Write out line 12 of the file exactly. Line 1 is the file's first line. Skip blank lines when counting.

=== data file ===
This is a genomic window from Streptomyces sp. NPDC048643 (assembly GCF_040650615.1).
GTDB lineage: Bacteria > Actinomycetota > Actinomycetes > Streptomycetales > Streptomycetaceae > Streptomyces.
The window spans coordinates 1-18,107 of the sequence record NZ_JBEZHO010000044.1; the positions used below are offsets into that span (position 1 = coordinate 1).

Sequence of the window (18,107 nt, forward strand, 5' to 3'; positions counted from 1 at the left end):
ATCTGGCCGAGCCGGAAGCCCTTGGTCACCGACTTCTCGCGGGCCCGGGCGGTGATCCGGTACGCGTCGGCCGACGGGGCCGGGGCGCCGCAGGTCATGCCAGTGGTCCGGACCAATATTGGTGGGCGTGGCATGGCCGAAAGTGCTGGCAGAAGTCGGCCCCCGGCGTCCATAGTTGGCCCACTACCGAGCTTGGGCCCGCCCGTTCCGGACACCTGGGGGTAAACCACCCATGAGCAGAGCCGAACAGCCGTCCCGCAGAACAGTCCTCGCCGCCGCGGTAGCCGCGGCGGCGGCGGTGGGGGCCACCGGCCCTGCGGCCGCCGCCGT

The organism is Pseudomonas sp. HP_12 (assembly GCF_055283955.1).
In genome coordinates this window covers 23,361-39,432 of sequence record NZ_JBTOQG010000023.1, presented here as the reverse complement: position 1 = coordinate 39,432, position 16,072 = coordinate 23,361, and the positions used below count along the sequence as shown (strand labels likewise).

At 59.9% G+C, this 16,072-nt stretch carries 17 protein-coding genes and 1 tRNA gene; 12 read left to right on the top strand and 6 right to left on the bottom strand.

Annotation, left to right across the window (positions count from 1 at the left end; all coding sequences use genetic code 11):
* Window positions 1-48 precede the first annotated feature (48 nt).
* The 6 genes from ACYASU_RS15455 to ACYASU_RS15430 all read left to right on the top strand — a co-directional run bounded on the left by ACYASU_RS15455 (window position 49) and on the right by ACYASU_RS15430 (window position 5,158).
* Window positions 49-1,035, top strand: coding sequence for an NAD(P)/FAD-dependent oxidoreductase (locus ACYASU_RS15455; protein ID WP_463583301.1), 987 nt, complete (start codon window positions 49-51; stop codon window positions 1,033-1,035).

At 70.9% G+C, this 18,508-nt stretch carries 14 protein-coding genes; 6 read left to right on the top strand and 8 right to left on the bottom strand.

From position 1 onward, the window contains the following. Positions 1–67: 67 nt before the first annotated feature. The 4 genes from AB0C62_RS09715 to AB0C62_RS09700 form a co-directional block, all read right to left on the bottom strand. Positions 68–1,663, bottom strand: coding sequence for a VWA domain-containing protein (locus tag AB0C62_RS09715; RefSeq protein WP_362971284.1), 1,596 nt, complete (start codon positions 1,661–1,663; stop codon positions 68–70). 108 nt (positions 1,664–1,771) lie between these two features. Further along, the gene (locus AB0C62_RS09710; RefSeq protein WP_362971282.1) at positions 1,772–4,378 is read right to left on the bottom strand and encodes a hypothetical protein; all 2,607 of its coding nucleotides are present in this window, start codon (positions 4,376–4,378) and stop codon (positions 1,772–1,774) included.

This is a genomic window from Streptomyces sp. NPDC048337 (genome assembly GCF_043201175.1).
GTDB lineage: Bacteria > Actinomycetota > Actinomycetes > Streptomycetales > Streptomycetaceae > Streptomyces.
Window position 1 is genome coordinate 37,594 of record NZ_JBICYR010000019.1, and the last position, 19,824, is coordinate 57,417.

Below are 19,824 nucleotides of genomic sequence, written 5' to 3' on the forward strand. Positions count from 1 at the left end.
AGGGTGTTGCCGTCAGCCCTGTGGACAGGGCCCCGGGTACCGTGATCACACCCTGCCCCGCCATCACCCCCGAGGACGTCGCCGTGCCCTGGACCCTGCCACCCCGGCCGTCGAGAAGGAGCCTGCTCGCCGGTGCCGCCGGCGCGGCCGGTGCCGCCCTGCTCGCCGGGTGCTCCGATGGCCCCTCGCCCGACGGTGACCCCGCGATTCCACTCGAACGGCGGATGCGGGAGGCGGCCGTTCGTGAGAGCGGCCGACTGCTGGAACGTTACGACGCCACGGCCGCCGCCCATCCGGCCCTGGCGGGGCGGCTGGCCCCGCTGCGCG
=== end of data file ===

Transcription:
* Window positions 49-1,035, top strand: coding sequence for an NAD(P)/FAD-dependent oxidoreductase (locus ACYASU_RS15455; protein ID WP_463583301.1), 987 nt, complete (start codon window positions 49-51; stop codon window positions 1,033-1,035).